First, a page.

Follow Atlantan Edie Barr through her most recent journeys in Israel and her "New Year."
By Edie Barr
Today was a day of firsts for me. My first time driving our new rental car to Jerusalem. My first time driving on the scenic very winding road through the Judaean hills. My first time driving from Hadassah Hospital to my school. My first Ethics Class and my first Chumash class at Nishmat. The first time I drove to the Machla Mall. The first time I drove home from Jerusalem via Hadassah and through the winding road through the Judaean hills. The road is very treacherous and the intersection leading to Ramat Beit Shemesh is not marked because the road has not been really finished or approved yet. There are places near Ramat Beit Shemesh where the road changes from one way to two way without warning. But the views are magnificent and awe inspiring. Israel is such a beautiful country. I will try to post pictures on this blog when I can. The trip is very meaningful for me because to get to Jerusalem, I follow the signs to Hadassah Hospital. Thus Hadassah is my beacon leading me to this new journey of my life. It is an amazing sight to see Hadassah on the top of the hill ahead as I arrive into Jerusalem. The new tower is especially magnificent. Hadassah has had a major effect on my life as I have experienced it since 1973 when I joined.
Just as I was saying a little prayer to thank Hashem for arriving safely on the street of the school, a car pulled out from a side street right in front of me. Hashem was watching because we were both able to stop in time. I left my house at 7:30AM and arrived at Nishmat at 8:15AM. My class didn’t start until 8:30AM so I had time to have a cup of Turkish coffee before class. I met one of the other students in my program in the beit midrash, and she told me the teacher had decided to start the class at 9AM. I wish someone had told me, but it will make the commute on Tuesdays easier for me from now on.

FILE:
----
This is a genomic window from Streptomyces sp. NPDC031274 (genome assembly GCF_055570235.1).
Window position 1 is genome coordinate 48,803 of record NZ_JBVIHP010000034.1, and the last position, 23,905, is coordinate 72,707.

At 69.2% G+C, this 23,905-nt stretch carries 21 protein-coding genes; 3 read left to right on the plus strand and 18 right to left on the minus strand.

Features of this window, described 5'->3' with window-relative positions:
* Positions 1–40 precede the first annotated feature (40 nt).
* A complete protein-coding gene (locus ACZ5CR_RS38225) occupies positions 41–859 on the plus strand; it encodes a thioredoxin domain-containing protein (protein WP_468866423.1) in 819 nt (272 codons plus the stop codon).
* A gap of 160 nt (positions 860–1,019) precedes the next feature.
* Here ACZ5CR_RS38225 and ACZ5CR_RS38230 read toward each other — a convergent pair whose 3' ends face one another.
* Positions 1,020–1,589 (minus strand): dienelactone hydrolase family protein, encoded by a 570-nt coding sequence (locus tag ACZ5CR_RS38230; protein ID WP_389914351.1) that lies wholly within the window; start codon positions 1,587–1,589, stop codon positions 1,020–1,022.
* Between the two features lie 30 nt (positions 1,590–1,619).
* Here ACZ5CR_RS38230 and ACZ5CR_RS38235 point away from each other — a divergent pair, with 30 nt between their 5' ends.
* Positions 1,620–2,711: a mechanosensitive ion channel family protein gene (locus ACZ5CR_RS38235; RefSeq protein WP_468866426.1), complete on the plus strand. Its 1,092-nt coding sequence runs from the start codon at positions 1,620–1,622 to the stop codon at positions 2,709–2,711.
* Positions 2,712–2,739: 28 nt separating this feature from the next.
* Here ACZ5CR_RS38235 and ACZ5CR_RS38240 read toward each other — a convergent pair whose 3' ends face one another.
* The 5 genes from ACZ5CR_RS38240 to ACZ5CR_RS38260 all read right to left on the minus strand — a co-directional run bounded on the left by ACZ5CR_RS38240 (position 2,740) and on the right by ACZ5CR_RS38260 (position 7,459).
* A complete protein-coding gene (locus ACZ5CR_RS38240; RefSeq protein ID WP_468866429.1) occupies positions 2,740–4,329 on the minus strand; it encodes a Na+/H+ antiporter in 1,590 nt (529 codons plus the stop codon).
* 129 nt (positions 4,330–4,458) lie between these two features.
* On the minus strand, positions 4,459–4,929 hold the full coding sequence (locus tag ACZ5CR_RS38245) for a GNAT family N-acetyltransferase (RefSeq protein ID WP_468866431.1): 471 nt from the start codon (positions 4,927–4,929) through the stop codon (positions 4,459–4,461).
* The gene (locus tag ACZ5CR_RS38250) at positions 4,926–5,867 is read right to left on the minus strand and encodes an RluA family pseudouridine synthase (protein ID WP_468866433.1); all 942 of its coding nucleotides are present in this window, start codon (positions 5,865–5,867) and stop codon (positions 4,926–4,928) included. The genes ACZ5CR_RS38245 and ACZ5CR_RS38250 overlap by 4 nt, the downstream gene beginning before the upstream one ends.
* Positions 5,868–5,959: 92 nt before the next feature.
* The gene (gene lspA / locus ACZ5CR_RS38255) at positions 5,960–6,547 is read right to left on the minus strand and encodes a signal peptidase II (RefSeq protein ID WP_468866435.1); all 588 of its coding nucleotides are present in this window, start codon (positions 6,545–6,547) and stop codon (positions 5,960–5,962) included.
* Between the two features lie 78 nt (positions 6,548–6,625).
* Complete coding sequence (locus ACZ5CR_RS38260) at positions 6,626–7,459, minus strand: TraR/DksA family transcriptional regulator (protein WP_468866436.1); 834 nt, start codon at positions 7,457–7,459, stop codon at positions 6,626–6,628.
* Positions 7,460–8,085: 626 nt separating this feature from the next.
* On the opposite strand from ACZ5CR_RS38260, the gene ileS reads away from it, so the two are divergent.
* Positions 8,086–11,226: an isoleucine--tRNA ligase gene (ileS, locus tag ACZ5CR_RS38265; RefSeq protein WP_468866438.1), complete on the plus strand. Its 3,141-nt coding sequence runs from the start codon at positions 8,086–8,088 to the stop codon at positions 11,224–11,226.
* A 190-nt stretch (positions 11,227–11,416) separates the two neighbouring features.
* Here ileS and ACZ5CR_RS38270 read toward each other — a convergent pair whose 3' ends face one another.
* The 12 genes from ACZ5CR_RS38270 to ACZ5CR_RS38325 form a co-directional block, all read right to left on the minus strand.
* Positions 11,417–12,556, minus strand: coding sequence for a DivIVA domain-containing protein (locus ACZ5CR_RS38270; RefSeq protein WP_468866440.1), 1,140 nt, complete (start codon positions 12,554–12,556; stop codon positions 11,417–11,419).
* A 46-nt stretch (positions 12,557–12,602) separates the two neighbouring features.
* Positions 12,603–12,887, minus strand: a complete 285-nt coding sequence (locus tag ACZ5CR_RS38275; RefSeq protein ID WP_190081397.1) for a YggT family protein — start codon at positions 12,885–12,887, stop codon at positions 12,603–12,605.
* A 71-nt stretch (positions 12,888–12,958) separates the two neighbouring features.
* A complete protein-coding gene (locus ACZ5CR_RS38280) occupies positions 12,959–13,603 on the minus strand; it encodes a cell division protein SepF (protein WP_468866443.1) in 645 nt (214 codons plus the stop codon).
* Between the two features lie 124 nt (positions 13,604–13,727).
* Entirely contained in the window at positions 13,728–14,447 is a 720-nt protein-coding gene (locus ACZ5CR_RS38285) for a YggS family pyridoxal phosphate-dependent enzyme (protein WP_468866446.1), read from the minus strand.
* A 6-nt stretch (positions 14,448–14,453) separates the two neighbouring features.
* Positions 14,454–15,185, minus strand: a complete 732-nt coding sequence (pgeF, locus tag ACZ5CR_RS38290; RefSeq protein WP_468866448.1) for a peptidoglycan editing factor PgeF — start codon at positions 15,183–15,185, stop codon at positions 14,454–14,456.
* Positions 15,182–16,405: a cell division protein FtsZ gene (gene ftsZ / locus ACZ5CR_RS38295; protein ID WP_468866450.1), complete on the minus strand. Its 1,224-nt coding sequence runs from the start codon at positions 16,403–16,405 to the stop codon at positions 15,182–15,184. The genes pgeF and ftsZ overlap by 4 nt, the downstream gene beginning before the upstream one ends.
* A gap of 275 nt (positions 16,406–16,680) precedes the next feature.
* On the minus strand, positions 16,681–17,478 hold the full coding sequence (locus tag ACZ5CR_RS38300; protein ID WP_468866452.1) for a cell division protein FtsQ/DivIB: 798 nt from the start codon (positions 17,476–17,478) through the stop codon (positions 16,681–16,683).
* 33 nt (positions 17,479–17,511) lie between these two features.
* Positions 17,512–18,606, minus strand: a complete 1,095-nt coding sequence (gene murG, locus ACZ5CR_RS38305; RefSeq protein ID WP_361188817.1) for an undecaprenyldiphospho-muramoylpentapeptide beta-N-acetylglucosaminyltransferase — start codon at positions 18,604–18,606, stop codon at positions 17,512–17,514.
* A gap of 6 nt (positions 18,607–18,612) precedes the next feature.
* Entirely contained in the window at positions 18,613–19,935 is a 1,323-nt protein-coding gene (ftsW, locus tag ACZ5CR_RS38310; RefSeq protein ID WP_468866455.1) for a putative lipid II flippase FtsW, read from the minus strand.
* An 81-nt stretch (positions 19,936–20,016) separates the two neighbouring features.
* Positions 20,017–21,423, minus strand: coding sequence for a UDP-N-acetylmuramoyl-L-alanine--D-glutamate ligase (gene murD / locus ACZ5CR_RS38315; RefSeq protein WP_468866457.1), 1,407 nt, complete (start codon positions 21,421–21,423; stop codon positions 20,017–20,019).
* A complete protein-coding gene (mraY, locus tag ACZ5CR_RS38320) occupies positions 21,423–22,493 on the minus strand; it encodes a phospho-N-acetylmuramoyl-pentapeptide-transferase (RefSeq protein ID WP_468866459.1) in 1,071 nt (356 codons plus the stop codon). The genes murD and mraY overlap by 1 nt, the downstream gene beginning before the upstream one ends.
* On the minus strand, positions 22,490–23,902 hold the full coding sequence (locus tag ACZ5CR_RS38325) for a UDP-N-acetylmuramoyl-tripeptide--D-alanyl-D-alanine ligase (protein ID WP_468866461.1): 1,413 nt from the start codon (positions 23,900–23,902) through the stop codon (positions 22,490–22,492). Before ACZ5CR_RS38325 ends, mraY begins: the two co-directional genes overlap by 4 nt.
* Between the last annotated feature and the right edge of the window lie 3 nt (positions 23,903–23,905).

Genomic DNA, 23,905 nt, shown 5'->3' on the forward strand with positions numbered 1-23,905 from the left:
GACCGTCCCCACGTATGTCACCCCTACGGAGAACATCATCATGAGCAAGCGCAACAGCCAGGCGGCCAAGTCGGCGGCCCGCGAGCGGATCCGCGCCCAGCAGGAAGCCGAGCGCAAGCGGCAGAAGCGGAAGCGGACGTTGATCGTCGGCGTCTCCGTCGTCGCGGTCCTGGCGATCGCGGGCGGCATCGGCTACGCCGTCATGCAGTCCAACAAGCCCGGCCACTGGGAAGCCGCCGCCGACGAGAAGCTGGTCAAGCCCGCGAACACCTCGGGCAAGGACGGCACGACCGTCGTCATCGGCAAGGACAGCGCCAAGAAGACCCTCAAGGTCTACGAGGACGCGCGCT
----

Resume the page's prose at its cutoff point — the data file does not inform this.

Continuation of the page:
My first class was Jewish Ethics, and we are studying “The Path of the Just”. It was written by Moshe Chayim Luzzatto around 1750 and predates Freud. I think he got all of his ideas from Jewish thought. We haven’t gone into it yet, but the teacher said that it will help us create a framework that will allow us to achieve our goals in life. We were first introduced to Tanya which I believe was written by the first Lubovitcher Rebbe. Basically, its premise is that human beings have two souls.; an animal soul that has physical desires and a spiriitual soul that wants to do the right thing and connect to Hashem. There are deep desires in our souls that we cannot stop or really ever understand, but we must use our spiritual souls to channel and control them. Sounds like the id and the ego, right?
The second class was Chumash. We are going not only to learn Chumash but also Biblical Hebrew and grammar. We compared Avraham with Noach. Noach was destined from birth to save the world because his father gave him his name in order to help the world. We know nothing about why Hashem chose Avraham. We know Noach was righteous for his time and followed Hashem. We know the condition of the world at that time. None of this is part of the Avraham story. We do not know why Avraham was chosen according to the written text. Now that I am reading the Torah in Hebrew I noticed that when it mentions that Hashem “regretted” that he had made man, the Hebrew word used was Nahama which I was always told means comfort. Here it means regret. The teacher told me the word means to change status. Thus if you are upset becoming comforted is the change tjo your status. When Hashem dispares that he created man, he wants to change the world status and that is translated as regret.
And it was evening and it was morning, the third day, and it was good.